By Alexa Weber-Morales
When Java Champion Mani Sarkar talks about technology, you think, “I’ll have what he’s having.” The prolific writer, speaker, and Java and JVM-based developer is a vibrant member of the London Java Community (LJC) as well as a passionate backer of open source projects such as Adopt OpenJDK. Although his day job focuses on strengthening teams, his interests include improving code quality and performance, implementing DevOps and machine learning, and more.
Talking to Sarkar about productivity means tapping into the mother lode. Here is just a sampling of the many ways he suggests improving your Java code and learning new technology more effectively.
“These days I take a lot of inspiration from the book Deep Work by Cal Newport,” says Sarkar. “Getting into the flow of working or coding isn’t hard at all. The idea is to shut yourself off from the outside world and distractions, timebox your tasks, take breaks, and be disciplined about not breaking this discipline. Cal Newport has a lot to say about how to do this. He calls it deep work, as opposed to the shallow work we all are used to doing. Developers must aim for and do deep work as much as possible.”
Read more code, write more code, think in code!”—Mani Sarkar, Java Champion
Sarkar tries to avoid time sinks, such as the kind of “unnecessary, nonpractical chatter about what’s right and wrong that’s often found in various forms of social media, ranging from Twitter and Slack to Reddit and Quora.” Instead, he recommends communicating via coding: “Read more code, write more code, think in code!” Two ways to do that, he adds, are by sharing Java code gists, which are snippets of code, and GitHub repos, which are more-fleshed-out projects and documentation.
“No digital tool is good enough,” Sarkar says. “I strongly suggest using paper and pencil (or pen) a lot more. We are able to remember a lot more and help drive our thoughts and express our creativity a lot more via our hands when we write or draw.” WET (Write Everything Twice), rhizo-mapping, and mind-mapping are three ways Sarkar tries to propel his pencil and come up with new ideas. “Such a practice helps build muscle memory,” he explains. “As the urban saying goes, ‘Your fingers are your memory.’”
Figure 1: Key Promoter keeps track of how often you reach for menu options instead of typing equivalent keyboard shortcuts.
As any good programmer knows, you also improve productivity—and prevent ergonomic strain—when you memorize keyboard shortcuts instead of clutching at the mouse or clawing the trackpad. Sarkar recommends using an IntelliJ plugin called Key Promoter (see Figure 1) to keep track of how often you reach for menu options instead of typing equivalent keyboard shortcuts. “You can configure the plugin to keep track of how often you use the mouse to select the menu option, and if you cross that limit, it will nag you each time,” he says. “It also helps you create a shortcut for menu options if there isn’t one already.”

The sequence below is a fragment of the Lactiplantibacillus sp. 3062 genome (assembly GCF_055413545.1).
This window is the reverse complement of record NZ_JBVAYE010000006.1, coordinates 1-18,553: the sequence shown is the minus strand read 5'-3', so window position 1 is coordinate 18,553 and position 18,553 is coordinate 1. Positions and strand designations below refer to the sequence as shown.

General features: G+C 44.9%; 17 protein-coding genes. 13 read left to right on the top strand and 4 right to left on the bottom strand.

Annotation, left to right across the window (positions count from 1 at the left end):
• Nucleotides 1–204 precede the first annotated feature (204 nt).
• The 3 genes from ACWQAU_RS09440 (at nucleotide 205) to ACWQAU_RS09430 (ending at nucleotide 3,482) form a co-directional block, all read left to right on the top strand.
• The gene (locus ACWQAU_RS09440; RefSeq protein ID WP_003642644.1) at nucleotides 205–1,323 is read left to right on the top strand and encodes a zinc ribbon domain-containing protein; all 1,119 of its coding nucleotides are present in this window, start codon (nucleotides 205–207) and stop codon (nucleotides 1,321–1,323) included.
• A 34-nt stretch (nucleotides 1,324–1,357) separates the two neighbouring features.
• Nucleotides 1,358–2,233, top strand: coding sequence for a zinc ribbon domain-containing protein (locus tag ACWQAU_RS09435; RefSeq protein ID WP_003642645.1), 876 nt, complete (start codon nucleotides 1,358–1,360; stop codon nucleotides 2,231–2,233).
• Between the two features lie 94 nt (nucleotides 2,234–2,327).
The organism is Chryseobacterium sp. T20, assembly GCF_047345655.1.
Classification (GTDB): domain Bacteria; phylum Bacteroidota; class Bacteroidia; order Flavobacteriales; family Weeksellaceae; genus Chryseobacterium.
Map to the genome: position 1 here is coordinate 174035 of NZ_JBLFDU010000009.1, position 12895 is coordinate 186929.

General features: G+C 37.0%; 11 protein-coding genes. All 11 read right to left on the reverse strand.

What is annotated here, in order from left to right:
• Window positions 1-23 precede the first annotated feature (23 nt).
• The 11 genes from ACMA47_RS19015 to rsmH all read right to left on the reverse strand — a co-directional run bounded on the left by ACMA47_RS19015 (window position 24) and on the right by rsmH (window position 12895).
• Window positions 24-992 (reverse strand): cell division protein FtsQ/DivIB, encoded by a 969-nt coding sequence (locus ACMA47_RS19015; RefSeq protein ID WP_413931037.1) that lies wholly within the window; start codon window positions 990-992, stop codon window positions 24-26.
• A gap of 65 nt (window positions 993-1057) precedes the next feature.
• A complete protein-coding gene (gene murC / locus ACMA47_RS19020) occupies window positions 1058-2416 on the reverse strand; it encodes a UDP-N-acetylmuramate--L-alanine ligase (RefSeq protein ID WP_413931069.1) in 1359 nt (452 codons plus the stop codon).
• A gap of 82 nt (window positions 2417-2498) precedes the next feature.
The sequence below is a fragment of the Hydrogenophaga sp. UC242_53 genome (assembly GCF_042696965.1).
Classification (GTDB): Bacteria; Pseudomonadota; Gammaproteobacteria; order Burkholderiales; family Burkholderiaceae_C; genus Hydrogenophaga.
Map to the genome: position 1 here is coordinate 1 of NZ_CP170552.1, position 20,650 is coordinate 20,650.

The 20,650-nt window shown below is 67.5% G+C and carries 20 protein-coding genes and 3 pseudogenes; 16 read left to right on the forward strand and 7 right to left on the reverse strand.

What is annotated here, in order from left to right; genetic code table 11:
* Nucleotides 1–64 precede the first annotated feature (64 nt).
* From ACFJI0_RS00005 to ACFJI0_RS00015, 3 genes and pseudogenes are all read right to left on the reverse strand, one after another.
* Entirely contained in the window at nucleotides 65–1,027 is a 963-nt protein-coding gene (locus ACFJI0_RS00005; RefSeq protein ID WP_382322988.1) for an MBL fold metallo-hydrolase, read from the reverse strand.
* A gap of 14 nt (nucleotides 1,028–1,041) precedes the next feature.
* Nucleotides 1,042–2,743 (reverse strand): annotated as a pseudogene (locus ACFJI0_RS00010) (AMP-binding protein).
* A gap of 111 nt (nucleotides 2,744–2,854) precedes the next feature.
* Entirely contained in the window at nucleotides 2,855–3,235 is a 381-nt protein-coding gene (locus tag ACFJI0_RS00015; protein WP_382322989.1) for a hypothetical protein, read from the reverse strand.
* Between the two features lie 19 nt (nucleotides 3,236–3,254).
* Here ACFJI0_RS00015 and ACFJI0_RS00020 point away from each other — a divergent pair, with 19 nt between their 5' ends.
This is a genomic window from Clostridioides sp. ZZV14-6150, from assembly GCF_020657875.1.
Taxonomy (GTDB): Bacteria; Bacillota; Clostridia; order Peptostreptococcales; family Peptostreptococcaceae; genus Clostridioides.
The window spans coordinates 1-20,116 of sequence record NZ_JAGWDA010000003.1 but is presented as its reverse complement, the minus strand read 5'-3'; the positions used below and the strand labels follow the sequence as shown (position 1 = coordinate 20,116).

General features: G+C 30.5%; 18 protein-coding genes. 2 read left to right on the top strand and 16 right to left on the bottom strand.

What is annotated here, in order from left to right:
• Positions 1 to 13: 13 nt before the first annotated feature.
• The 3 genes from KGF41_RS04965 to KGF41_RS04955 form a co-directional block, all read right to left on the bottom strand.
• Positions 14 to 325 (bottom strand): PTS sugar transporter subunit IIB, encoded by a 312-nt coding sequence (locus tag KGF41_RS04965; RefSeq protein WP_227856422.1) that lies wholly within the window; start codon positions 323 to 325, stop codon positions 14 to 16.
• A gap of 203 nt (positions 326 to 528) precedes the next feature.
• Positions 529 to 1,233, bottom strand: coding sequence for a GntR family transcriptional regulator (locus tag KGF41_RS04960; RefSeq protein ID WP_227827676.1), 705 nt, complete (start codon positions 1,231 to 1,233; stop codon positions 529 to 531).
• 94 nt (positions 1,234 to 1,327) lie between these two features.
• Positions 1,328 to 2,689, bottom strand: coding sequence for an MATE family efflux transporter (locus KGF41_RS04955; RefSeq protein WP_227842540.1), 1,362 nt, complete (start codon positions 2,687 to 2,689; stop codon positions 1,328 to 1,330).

Sarkar has several favorite productivity-enhancing tools:
Sarkar is passionate about the future of cloud native Java and is currently exploring serverless computing and systems for containerized deployment, including Docker, Apache Mesos, CoreOS rkt, and SmartOS containers. “The JVM language Clojure is a great example of simplicity and compactness,” he says. “In fact, functional programming language concepts tout simplicity all the time.”
But what if you’re still learning Java or learning to be a better Java developer? Sarkar recommends attempting to solve katas, a concept that developers have enthusiastically borrowed from the Japanese martial arts world. The Gilded Rose refactoring kata, for example, has become an extremely popular exercise that hones the skill of writing more-elegant problem-solving code.
The most contagious aspect of Sarkar’s approach is how, in a fashion befitting a programmer, Sarkar has taken a step back from the problem of learning Java to contemplate what learning means. “Your brain indexes knowledge when you are resting,” he says, “so sleep and rest let the brain index away. Don’t overload. Instead, interleave: Fill the gaps, and learn incrementally and iteratively.”
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Photography by John Blythe